The man explained, "Those scruffy looking men had been unjustly imprisoned and the community worked long and hard to ransom them to freedom. Isn't it wonderful that they are now free to come to bless the Torah? The rabbi spoke only about the weather because there has been an unusual drought this season and the farmers have nothing on their minds but their crops, and the rabbi knew and cared for their concerns. Why didn't anyone eat? One Shabbat every month the community prepares its usual lunch but instead of eating it, the food is donated to the local home for the elderly."
How often do we make similar assumptions behind people’s personal decisions, or their political views? How often does this happen in our own synagogue, where we neglect to see the care, concern and thought that went into temple affairs?
The Hebrew word for trust is “bitachon.” It comes from the word “betach” which means not only to trust, but to secure, to have confidence in, to make one feel safe.
Our job, as citizens, as humans, is to make one another feel safe. I truly believe it is as simple as that. We do that by having open, honest conversations and not jumping to conclusions. We give people space when they need space and we do not make demands without room for discussion. Every human being is full of fear and worry, trying their best. Let’s assuage their fears, rather than add to them.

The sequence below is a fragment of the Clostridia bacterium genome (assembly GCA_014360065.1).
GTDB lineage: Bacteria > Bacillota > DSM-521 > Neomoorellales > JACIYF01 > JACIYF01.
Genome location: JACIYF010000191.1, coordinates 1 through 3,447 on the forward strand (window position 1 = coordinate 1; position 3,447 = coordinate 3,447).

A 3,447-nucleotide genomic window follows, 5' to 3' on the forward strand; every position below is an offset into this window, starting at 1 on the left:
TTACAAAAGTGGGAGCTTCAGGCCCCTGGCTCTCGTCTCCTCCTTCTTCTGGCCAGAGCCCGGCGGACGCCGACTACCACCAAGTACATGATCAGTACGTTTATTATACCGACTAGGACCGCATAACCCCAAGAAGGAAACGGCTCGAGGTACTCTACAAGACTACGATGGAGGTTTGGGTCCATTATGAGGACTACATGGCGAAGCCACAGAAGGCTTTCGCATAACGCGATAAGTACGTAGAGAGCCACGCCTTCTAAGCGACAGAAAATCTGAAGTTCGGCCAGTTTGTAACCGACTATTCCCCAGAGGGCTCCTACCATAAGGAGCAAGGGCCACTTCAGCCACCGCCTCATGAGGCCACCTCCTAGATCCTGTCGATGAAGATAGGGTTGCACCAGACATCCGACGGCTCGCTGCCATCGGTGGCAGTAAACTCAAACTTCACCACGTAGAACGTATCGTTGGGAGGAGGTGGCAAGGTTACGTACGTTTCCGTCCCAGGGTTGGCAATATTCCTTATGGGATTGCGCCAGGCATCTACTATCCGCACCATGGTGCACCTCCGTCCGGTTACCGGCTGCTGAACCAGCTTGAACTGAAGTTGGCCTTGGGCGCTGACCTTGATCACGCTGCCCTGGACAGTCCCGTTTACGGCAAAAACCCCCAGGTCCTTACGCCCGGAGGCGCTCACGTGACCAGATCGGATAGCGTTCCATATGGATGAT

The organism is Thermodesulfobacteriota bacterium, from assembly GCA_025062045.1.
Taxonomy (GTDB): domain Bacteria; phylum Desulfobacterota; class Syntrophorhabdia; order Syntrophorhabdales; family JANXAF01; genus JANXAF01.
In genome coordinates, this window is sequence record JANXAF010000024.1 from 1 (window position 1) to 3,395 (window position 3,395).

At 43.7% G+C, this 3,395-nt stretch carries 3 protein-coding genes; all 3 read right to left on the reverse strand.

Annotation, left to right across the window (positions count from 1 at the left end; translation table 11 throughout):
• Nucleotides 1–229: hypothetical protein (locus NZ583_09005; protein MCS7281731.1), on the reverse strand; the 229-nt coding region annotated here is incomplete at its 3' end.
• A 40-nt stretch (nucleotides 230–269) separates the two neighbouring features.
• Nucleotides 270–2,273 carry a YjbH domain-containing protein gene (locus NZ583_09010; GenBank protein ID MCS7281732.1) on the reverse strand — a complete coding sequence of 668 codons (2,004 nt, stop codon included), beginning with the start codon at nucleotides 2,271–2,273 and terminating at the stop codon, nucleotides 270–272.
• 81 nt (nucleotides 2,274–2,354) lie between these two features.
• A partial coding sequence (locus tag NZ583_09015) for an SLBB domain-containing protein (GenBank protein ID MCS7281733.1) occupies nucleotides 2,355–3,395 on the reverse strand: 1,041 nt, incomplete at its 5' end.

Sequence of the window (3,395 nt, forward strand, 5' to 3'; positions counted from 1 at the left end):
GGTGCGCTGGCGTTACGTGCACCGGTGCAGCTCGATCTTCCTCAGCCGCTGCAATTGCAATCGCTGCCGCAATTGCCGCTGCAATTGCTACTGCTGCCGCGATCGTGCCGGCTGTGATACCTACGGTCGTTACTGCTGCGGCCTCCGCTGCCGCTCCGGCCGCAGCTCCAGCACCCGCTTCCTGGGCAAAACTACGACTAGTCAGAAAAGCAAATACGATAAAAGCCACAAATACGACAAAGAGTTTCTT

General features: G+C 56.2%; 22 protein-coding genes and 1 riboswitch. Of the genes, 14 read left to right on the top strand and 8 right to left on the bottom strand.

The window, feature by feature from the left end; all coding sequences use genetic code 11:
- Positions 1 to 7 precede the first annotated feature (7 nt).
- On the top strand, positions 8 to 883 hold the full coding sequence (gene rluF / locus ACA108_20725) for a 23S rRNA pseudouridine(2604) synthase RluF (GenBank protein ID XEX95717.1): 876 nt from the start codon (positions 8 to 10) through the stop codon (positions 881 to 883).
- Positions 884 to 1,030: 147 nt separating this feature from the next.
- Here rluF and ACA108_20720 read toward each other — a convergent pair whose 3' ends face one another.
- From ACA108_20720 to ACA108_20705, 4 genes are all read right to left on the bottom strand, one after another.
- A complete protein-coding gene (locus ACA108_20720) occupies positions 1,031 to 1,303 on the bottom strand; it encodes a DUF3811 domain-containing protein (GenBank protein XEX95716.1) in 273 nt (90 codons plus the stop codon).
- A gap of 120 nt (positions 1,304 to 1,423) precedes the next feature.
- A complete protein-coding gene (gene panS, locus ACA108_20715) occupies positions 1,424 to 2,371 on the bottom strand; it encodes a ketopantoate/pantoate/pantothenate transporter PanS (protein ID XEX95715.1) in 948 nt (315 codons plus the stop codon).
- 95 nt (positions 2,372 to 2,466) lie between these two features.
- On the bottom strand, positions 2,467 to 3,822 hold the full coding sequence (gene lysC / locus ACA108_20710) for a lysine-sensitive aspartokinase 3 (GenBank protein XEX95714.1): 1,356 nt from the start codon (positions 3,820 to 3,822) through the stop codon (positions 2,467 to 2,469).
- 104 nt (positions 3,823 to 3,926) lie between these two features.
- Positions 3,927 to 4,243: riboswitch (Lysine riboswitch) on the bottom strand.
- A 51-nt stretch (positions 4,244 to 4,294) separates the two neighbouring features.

In this week’s Torah portion, Joseph brings his father to Egypt in order to escape the famine in Canaan. God senses Jacob’s concern. Not only is Jacob old, but he is concerned about leaving the land that was promised to him, that Abraham and Isaac toiled for. He doesn’t say any of this, but God understands it.
God comes to Jacob in a dream, saying, “Al tirah mehr-dah Mitzraymah - Fear not to go down to Egypt, for I will make you there into a great nation…I Myself will go down with you to Egypt, and I Myself will also bring you back.”
Jacob’s fears are not unfounded. Torah has made it clear that the Egyptians do not like the Hebrews. Also, why would Jacob willingly leave the Promised Land? God assures him that sometimes you have to go the circuitous route in order to get to where you really need to be. God assures Jacob: even in tough times, I am with you. You may suffer, but you will survive. That is the trust I represent and the trust you must have - that you will survive this.
Not only will our ancestors survive Egypt, but the Hebrews’ time there will be instrumental in cultivating the compassionate spirit towards others that we Jews are so proud of.
But just because we cultivated it once doesn’t mean we have to continue to find it within ourselves. Here in our own synagogue community, in our personal relationships and workplaces, in our towns and across the globe.
This is the simple message of our tradition: Be good to one another. The history of your ancestors has taught you to listen deeply. You are strong enough to hold emotional complexity. Trust in God, trust in one another.
Al tirah - don’t fear what comes your way, for you have one another.